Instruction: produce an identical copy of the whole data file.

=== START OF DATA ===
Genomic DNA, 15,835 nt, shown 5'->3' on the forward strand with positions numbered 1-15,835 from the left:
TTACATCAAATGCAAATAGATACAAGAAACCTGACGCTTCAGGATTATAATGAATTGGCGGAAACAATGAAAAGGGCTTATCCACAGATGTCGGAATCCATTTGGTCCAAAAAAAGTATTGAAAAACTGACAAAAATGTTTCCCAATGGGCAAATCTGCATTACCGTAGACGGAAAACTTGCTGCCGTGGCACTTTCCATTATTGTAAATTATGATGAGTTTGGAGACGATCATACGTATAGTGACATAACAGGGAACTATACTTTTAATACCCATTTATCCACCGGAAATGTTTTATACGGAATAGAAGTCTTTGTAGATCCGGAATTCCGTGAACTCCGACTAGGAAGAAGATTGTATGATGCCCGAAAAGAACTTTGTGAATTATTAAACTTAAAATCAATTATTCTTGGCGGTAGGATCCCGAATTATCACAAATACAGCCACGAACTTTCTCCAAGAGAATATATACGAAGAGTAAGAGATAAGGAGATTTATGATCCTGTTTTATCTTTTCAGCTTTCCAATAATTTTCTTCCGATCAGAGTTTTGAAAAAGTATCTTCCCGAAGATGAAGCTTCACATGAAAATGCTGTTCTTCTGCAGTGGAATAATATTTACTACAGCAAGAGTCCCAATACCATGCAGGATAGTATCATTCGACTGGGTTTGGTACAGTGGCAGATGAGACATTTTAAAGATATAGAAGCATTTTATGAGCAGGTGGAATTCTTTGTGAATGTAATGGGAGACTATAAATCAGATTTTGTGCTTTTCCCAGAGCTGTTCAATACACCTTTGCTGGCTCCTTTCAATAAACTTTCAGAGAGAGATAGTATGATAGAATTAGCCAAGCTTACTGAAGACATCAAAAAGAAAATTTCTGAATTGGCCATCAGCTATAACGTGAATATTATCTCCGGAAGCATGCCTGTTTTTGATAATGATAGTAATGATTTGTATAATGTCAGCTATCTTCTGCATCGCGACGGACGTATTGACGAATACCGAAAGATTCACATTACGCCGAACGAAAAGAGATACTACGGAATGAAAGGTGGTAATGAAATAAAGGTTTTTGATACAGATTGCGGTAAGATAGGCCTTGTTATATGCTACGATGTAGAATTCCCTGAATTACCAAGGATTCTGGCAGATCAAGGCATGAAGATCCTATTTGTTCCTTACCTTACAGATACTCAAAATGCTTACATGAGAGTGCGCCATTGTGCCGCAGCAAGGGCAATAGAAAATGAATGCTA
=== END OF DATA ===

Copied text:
Genomic DNA, 15,835 nt, shown 5'->3' on the forward strand with positions numbered 1-15,835 from the left:
TTACATCAAATGCAAATAGATACAAGAAACCTGACGCTTCAGGATTATAATGAATTGGCGGAAACAATGAAAAGGGCTTATCCACAGATGTCGGAATCCATTTGGTCCAAAAAAAGTATTGAAAAACTGACAAAAATGTTTCCCAATGGGCAAATCTGCATTACCGTAGACGGAAAACTTGCTGCCGTGGCACTTTCCATTATTGTAAATTATGATGAGTTTGGAGACGATCATACGTATAGTGACATAACAGGGAACTATACTTTTAATACCCATTTATCCACCGGAAATGTTTTATACGGAATAGAAGTCTTTGTAGATCCGGAATTCCGTGAACTCCGACTAGGAAGAAGATTGTATGATGCCCGAAAAGAACTTTGTGAATTATTAAACTTAAAATCAATTATTCTTGGCGGTAGGATCCCGAATTATCACAAATACAGCCACGAACTTTCTCCAAGAGAATATATACGAAGAGTAAGAGATAAGGAGATTTATGATCCTGTTTTATCTTTTCAGCTTTCCAATAATTTTCTTCCGATCAGAGTTTTGAAAAAGTATCTTCCCGAAGATGAAGCTTCACATGAAAATGCTGTTCTTCTGCAGTGGAATAATATTTACTACAGCAAGAGTCCCAATACCATGCAGGATAGTATCATTCGACTGGGTTTGGTACAGTGGCAGATGAGACATTTTAAAGATATAGAAGCATTTTATGAGCAGGTGGAATTCTTTGTGAATGTAATGGGAGACTATAAATCAGATTTTGTGCTTTTCCCAGAGCTGTTCAATACACCTTTGCTGGCTCCTTTCAATAAACTTTCAGAGAGAGATAGTATGATAGAATTAGCCAAGCTTACTGAAGACATCAAAAAGAAAATTTCTGAATTGGCCATCAGCTATAACGTGAATATTATCTCCGGAAGCATGCCTGTTTTTGATAATGATAGTAATGATTTGTATAATGTCAGCTATCTTCTGCATCGCGACGGACGTATTGACGAATACCGAAAGATTCACATTACGCCGAACGAAAAGAGATACTACGGAATGAAAGGTGGTAATGAAATAAAGGTTTTTGATACAGATTGCGGTAAGATAGGCCTTGTTATATGCTACGATGTAGAATTCCCTGAATTACCAAGGATTCTGGCAGATCAAGGCATGAAGATCCTATTTGTTCCTTACCTTACAGATACTCAAAATGCTTACATGAGAGTGCGCCATTGTGCCGCAGCAAGGGCAATAGAAAATGAATGCTA